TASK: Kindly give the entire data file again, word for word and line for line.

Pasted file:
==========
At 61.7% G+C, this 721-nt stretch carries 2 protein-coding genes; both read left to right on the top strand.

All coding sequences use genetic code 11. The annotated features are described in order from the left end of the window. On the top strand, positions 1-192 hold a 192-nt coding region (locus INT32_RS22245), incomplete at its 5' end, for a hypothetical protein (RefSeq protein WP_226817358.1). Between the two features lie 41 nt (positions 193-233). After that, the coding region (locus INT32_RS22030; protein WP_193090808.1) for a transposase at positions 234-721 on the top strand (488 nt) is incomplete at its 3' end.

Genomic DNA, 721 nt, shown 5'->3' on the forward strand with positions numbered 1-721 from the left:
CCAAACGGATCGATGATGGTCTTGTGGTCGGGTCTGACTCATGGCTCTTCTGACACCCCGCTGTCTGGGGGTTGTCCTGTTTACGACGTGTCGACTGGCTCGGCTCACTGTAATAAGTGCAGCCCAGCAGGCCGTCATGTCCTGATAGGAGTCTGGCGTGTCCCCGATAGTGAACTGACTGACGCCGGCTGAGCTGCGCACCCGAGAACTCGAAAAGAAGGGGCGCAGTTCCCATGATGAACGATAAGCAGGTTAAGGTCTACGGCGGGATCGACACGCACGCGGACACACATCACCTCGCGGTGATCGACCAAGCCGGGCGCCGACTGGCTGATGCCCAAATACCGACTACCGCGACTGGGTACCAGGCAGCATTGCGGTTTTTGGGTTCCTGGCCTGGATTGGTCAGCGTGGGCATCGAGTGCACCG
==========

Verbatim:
At 61.7% G+C, this 721-nt stretch carries 2 protein-coding genes; both read left to right on the top strand.

All coding sequences use genetic code 11. The annotated features are described in order from the left end of the window. On the top strand, positions 1-192 hold a 192-nt coding region (locus INT32_RS22245), incomplete at its 5' end, for a hypothetical protein (RefSeq protein WP_226817358.1). Between the two features lie 41 nt (positions 193-233). After that, the coding region (locus INT32_RS22030; protein WP_193090808.1) for a transposase at positions 234-721 on the top strand (488 nt) is incomplete at its 3' end.

Genomic DNA, 721 nt, shown 5'->3' on the forward strand with positions numbered 1-721 from the left:
CCAAACGGATCGATGATGGTCTTGTGGTCGGGTCTGACTCATGGCTCTTCTGACACCCCGCTGTCTGGGGGTTGTCCTGTTTACGACGTGTCGACTGGCTCGGCTCACTGTAATAAGTGCAGCCCAGCAGGCCGTCATGTCCTGATAGGAGTCTGGCGTGTCCCCGATAGTGAACTGACTGACGCCGGCTGAGCTGCGCACCCGAGAACTCGAAAAGAAGGGGCGCAGTTCCCATGATGAACGATAAGCAGGTTAAGGTCTACGGCGGGATCGACACGCACGCGGACACACATCACCTCGCGGTGATCGACCAAGCCGGGCGCCGACTGGCTGATGCCCAAATACCGACTACCGCGACTGGGTACCAGGCAGCATTGCGGTTTTTGGGTTCCTGGCCTGGATTGGTCAGCGTGGGCATCGAGTGCACCG